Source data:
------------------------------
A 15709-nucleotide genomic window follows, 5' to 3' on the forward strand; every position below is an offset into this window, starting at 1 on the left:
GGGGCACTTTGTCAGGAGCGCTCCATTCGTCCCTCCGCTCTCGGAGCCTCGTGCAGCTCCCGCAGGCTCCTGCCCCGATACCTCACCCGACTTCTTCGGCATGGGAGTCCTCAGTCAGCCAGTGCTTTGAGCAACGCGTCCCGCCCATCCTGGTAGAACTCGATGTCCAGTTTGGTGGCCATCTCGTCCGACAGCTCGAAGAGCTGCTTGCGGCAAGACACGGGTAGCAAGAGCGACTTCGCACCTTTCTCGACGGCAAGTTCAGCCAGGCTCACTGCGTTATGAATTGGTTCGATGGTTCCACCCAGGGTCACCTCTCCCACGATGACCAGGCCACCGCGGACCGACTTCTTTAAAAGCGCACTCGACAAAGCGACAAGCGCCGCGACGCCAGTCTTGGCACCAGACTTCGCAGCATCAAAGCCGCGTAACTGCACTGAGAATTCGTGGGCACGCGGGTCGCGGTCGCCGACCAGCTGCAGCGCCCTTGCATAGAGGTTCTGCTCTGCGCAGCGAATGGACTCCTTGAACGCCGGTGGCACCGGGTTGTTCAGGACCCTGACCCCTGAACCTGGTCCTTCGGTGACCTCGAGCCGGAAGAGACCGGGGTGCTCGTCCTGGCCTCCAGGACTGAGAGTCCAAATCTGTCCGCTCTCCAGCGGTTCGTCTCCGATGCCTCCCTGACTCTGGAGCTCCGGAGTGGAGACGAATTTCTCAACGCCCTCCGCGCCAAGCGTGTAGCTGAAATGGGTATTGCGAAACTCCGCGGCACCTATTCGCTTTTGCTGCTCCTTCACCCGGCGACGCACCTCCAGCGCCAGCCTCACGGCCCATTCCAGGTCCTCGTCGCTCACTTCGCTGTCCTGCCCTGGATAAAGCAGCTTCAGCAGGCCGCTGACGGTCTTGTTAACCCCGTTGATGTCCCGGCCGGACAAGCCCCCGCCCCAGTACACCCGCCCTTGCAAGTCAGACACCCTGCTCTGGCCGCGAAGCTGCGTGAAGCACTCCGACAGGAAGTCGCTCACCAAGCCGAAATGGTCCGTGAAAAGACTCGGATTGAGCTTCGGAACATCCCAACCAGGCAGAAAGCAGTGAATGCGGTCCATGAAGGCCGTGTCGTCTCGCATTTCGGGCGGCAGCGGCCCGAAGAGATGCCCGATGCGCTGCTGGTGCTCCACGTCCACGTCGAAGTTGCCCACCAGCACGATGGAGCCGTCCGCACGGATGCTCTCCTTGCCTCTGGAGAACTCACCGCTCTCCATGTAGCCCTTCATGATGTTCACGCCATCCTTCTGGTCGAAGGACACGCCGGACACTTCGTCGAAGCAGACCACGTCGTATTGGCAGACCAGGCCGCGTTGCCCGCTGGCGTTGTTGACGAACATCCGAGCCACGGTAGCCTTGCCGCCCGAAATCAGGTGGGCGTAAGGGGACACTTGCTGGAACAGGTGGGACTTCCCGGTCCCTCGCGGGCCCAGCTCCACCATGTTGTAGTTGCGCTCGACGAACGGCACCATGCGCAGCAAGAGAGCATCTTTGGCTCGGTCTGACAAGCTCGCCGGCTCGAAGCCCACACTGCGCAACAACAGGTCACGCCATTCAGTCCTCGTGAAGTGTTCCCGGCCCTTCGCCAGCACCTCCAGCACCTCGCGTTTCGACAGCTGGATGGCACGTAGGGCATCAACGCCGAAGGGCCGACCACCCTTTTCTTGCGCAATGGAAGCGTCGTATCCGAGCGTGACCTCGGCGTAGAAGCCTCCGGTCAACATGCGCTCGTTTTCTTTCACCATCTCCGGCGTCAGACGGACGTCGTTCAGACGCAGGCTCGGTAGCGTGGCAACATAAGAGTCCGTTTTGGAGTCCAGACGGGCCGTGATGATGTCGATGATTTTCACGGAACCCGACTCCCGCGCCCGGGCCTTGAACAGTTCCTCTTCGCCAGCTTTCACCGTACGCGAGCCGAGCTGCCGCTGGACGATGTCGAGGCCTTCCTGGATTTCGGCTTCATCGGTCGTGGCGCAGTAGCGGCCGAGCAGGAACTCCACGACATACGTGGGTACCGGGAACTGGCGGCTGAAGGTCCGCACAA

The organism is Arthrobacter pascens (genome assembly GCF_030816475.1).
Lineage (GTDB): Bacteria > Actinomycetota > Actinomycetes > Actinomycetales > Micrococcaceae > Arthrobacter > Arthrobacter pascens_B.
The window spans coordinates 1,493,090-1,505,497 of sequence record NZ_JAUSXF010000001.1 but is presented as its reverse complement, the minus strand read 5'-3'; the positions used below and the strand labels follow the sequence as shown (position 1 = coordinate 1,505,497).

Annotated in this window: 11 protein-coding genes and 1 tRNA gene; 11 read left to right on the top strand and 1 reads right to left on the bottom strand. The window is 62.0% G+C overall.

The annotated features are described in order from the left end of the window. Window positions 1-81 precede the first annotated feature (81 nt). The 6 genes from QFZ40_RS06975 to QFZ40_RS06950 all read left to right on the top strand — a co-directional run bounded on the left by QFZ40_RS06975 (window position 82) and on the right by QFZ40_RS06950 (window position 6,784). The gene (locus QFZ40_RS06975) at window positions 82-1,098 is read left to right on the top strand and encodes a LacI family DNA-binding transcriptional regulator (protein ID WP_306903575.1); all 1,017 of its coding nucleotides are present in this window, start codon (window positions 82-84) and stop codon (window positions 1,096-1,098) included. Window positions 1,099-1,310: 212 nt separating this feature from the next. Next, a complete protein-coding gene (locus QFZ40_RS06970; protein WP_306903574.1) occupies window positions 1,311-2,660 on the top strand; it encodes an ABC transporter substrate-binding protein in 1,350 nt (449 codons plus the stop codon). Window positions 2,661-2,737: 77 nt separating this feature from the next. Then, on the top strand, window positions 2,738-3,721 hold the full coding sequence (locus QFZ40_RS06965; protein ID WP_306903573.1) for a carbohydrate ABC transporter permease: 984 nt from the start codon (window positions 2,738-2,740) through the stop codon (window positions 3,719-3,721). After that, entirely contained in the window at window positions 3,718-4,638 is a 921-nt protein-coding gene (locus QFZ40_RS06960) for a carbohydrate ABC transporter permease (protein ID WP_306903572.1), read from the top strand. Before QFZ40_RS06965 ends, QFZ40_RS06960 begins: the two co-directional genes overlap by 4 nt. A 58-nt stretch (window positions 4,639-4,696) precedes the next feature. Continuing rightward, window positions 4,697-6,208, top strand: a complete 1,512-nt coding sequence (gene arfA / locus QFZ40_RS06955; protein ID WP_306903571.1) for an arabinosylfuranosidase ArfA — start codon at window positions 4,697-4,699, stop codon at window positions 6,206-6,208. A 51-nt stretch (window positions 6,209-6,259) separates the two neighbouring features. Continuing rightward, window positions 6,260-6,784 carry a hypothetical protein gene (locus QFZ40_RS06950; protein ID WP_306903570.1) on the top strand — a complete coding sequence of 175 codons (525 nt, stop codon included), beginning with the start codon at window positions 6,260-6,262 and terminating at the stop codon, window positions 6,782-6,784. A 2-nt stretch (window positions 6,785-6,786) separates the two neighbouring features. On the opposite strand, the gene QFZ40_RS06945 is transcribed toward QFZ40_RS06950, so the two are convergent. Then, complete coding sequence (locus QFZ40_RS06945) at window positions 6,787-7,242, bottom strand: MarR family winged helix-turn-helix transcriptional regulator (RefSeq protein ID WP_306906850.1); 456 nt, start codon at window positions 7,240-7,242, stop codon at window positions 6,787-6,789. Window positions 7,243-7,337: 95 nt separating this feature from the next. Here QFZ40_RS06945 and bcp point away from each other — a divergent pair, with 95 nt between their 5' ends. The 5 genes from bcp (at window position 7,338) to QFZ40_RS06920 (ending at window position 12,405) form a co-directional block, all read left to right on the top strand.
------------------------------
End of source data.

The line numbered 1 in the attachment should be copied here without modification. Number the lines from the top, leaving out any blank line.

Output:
A 15709-nucleotide genomic window follows, 5' to 3' on the forward strand; every position below is an offset into this window, starting at 1 on the left: